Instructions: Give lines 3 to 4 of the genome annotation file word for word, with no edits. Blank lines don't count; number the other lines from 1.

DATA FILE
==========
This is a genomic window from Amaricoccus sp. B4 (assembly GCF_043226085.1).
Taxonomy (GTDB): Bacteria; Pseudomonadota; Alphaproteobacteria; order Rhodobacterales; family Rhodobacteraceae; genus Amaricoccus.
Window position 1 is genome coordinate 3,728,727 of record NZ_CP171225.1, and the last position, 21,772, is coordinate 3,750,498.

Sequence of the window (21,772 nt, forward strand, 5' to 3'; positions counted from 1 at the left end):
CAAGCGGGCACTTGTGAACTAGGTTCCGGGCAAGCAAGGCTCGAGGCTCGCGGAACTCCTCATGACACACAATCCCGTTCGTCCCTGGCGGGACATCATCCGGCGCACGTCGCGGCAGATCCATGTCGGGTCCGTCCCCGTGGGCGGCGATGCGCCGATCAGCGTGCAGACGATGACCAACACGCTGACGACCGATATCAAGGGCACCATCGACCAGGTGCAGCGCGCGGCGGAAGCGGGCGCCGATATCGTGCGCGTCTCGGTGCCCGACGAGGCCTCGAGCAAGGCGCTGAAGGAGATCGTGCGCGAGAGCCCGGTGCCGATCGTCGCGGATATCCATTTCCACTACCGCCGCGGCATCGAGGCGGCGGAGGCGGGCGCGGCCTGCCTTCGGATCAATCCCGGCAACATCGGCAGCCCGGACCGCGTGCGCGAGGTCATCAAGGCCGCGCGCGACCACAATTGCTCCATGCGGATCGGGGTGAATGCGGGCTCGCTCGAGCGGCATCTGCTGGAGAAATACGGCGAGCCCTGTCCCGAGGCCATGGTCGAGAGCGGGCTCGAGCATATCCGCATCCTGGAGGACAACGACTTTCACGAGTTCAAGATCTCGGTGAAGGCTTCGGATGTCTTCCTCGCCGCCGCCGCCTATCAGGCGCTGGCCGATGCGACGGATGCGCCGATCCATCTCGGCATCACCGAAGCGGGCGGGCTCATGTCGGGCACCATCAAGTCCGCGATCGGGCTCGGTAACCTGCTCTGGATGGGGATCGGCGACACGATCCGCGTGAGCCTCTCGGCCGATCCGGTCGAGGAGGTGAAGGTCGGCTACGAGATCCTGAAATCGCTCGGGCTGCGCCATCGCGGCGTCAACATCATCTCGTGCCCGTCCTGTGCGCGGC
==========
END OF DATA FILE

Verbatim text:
Window position 1 is genome coordinate 3,728,727 of record NZ_CP171225.1, and the last position, 21,772, is coordinate 3,750,498.

Sequence of the window (21,772 nt, forward strand, 5' to 3'; positions counted from 1 at the left end):